Client-side JavaScript:

function getScript(callback){
   //create a script element and inject it into the page
   var script = document.createElement('script');
   script.src = 'http://sub1.kevinchisholm.com/blog/examples/sleep2.php';
   document.getElementsByTagName('head')[0].appendChild(script);

  //when the new script's load event fires, execute the callback
   script.onload = callback;
};

getScript(function(){
   //window.getSecretWord now exists
   var secret = getSecretWord();

   //output the secret
   console.log("The secret word is: " + secret);
});

In example # 3, after the PHP file “sleeps” for three seconds, it adds a new method to the window object. That method returns a secret word. We need access to that secret word in our page, but we need to make sure that we don’t try to call the method getSecretWord() until it is available. By passing a callback to the getScript() function, we yield control to getScript() and basically ask it to fire our callback for us. Inside of getScript(), the script’s onload event is assigned to the callback, which means we only attempt to execute getSecretWord() once we know for sure that it exists (because the script’s onload event fired).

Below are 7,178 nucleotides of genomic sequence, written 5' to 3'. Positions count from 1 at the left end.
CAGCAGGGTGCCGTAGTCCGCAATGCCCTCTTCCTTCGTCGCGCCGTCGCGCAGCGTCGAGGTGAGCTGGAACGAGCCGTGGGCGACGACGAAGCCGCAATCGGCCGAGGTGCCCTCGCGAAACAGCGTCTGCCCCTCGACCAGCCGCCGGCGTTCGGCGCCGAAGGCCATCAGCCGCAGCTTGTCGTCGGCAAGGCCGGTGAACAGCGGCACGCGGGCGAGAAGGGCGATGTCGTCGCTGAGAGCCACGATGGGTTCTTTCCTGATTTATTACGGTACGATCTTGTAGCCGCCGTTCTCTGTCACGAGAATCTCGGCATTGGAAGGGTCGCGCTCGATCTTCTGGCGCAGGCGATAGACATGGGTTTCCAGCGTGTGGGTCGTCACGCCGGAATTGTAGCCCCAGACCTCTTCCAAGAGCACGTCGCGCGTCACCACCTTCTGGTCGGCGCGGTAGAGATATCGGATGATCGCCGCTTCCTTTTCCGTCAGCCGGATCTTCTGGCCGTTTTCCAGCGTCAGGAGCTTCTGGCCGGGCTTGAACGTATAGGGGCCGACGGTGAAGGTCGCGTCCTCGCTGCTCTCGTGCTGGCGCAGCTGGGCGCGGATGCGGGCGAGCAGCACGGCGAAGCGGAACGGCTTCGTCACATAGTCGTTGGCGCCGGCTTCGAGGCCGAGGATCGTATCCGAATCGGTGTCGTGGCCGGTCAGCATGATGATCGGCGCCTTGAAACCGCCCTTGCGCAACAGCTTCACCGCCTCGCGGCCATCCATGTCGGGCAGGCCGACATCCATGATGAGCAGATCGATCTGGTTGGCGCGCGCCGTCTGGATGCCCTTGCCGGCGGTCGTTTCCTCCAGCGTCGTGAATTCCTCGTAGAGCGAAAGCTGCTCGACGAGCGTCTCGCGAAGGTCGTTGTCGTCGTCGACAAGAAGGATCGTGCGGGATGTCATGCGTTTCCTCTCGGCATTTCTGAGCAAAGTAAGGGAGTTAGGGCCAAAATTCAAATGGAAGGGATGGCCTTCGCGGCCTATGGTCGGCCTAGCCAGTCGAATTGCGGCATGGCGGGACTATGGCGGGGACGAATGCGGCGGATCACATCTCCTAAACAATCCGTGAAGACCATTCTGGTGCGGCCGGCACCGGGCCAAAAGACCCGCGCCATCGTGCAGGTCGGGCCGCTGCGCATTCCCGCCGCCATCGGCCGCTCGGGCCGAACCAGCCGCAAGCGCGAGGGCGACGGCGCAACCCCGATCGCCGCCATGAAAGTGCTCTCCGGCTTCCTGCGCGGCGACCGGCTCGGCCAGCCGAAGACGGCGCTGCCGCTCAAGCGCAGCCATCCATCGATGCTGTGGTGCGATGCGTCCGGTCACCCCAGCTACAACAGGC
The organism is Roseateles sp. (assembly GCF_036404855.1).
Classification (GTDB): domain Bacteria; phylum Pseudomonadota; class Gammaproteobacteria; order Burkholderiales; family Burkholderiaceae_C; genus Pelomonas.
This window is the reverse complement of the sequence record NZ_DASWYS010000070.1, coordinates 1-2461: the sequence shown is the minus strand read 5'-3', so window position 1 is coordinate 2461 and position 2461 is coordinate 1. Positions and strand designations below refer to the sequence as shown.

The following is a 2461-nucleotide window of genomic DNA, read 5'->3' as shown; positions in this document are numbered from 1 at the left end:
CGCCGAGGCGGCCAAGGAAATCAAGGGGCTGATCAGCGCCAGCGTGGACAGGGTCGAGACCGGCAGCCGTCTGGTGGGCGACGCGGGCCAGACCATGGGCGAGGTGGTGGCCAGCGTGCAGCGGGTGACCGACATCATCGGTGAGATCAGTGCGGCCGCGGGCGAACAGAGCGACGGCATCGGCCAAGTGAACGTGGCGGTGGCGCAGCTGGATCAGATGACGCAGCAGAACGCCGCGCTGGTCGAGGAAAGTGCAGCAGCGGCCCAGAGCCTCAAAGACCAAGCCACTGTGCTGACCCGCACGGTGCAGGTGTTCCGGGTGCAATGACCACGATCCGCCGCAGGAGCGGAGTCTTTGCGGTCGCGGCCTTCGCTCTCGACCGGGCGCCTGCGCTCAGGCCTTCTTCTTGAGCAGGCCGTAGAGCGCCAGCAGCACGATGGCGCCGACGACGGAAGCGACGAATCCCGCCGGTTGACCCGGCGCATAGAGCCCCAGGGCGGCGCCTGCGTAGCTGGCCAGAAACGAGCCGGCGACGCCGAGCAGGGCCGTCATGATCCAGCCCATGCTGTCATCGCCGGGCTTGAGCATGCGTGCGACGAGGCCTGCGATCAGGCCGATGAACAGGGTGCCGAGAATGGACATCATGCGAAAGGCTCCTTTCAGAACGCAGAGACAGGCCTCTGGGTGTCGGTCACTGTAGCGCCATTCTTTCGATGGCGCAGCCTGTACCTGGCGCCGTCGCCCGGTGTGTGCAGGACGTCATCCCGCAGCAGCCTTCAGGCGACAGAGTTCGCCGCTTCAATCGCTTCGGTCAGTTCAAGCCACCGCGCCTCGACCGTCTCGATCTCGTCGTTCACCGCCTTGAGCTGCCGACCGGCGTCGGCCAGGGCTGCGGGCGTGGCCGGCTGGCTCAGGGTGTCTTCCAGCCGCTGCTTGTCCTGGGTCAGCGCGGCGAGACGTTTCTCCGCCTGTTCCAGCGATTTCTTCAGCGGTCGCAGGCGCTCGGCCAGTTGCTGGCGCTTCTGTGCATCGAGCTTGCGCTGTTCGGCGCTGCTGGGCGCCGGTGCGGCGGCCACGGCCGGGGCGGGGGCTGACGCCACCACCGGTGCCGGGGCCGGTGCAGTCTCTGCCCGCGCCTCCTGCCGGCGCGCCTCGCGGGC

The important thing to keep in mind here is that if the script we are loading takes 5 minutes to return, or never returns, it does not matter. Our callback will only fire when that script successfully loads. While it is loading, the user still has complete access to the browser. That is really important.

Here is a JSFiddle link for Example # 3: http://jsfiddle.net/fAn4g/

Summary

In this article, we covered the very basics of JavaScript callback functions. We learned that functions are first-class citizens in JavaScript, and can be passed around to and from functions. We looked at an example of why callbacks are so critical to the JavaScript language and how they are an excellent tool for working around the asynchronous nature of the language,

Helpful Links for JavaScript Callback Functions

http://recurial.com/programming/understanding-callback-functions-in-javascript/

http://www.impressivewebs.com/callback-functions-javascript/

http://javascript.about.com/od/byexample/a/usingfunctions-callbackfunction-example.htm